• State govts canvass revenue formula review
James Ojo, Abuja
Civil servants may have to wait longer than September as the Minister of Labour and Employment, Senator Chris Ngige, has said that that is when a report on the matter is expected.
Speaking on third year anniversary of the President Muhammadu Buhari-led administration, at his residence, in Abuja, yesterday, Ngige told newsmen that the 30-man committee on the new National Minimum Wage, which now includes state governments as well as the private sector, will conclude work by the end of September and present a report for deliberation and approval; before it is sent for appropriate legislative framework.
“September date is to submit our report from where an Executive Bill will be sent to the National Assembly. Minimum wage is the baseline of what to pay by employers… State governments are part of the 30-man committee,” Ngige said.
The minister revealed that, in the course of zonal public hearings, many state governments made different submissions ranging from N22, 000 monthly to N58, 000, and that state governors believe that for the new minimum wage to become effective, the current revenue allocation formula will have to be reviewed, in favour of the states and local governments.
He also added that the capacity to pay was paramount in deliberations on the minimum wage, and pointed out that because
it was to get the input of all concerned, including state governments, and the organised private sector, that was why the committee embarked on zonal public hearings across the country.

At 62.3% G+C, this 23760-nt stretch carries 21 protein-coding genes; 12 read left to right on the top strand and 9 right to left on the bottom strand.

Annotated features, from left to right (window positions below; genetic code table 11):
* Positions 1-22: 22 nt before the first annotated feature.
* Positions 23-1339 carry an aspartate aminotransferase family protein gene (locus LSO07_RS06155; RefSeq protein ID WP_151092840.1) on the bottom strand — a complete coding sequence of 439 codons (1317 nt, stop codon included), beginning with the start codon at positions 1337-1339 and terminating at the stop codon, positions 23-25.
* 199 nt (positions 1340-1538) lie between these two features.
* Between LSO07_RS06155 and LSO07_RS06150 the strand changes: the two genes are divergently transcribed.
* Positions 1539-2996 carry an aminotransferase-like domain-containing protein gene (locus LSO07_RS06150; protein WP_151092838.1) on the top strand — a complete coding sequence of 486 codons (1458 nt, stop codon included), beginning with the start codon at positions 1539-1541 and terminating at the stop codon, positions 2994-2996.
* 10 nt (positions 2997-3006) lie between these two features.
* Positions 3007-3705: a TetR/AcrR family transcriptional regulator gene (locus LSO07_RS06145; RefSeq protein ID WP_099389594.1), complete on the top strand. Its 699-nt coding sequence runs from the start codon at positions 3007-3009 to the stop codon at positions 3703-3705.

Senator Ngige also disclosed that some states insisted the extant minimum wage should be maintained at N18, 000; against the backdrop of inability of some states to pay current salaries.
He said although it was not an easy task, “the committee is still making progress, with the inclusion of the Organised Private Sector and six governors.”
On the threat of non-teaching staff of universities to resume their suspended strike as a result of government’s failure to honour the terms of their agreement, the minister disclosed that the federal government is sourcing N6 billion needed to pay them their earned allowances, as contained in the agreement. He also assured that more employment opportunities would be created at the lower cadre of the public sector so as to reduce the level of unemployment in the country.
The minister disclosed how the federal government has been employing through agencies and departments to fill vacant positions.
He said it was wrong to say that government was not creating new jobs and insisted that more jobs are created at the lower levels when vacancies occur.